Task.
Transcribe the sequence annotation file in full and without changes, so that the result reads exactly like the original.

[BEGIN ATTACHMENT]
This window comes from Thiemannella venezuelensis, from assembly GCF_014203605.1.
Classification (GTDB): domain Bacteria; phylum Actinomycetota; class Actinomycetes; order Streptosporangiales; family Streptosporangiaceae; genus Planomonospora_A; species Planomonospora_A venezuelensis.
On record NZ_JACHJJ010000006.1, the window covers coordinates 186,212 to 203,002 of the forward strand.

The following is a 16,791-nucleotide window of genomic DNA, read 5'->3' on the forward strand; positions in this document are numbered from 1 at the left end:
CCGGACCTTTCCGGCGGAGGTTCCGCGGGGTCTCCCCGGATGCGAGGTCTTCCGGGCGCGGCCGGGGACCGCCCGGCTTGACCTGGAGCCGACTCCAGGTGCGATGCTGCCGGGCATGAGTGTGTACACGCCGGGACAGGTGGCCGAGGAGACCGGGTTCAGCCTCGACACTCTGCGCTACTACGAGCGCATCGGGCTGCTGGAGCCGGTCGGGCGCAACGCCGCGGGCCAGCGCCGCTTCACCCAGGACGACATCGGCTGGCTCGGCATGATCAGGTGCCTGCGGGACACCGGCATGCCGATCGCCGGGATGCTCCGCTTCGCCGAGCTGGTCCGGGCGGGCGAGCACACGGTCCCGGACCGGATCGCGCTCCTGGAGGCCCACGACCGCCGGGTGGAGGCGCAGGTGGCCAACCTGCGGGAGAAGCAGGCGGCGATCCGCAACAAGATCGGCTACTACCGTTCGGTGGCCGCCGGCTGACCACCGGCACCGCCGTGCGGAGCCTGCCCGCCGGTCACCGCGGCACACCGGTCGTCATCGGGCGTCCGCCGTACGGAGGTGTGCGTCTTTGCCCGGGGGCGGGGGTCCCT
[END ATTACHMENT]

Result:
This window comes from Thiemannella venezuelensis, from assembly GCF_014203605.1.
Classification (GTDB): domain Bacteria; phylum Actinomycetota; class Actinomycetes; order Streptosporangiales; family Streptosporangiaceae; genus Planomonospora_A; species Planomonospora_A venezuelensis.
On record NZ_JACHJJ010000006.1, the window covers coordinates 186,212 to 203,002 of the forward strand.

The following is a 16,791-nucleotide window of genomic DNA, read 5'->3' on the forward strand; positions in this document are numbered from 1 at the left end:
CCGGACCTTTCCGGCGGAGGTTCCGCGGGGTCTCCCCGGATGCGAGGTCTTCCGGGCGCGGCCGGGGACCGCCCGGCTTGACCTGGAGCCGACTCCAGGTGCGATGCTGCCGGGCATGAGTGTGTACACGCCGGGACAGGTGGCCGAGGAGACCGGGTTCAGCCTCGACACTCTGCGCTACTACGAGCGCATCGGGCTGCTGGAGCCGGTCGGGCGCAACGCCGCGGGCCAGCGCCGCTTCACCCAGGACGACATCGGCTGGCTCGGCATGATCAGGTGCCTGCGGGACACCGGCATGCCGATCGCCGGGATGCTCCGCTTCGCCGAGCTGGTCCGGGCGGGCGAGCACACGGTCCCGGACCGGATCGCGCTCCTGGAGGCCCACGACCGCCGGGTGGAGGCGCAGGTGGCCAACCTGCGGGAGAAGCAGGCGGCGATCCGCAACAAGATCGGCTACTACCGTTCGGTGGCCGCCGGCTGACCACCGGCACCGCCGTGCGGAGCCTGCCCGCCGGTCACCGCGGCACACCGGTCGTCATCGGGCGTCCGCCGTACGGAGGTGTGCGTCTTTGCCCGGGGGCGGGGGTCCCT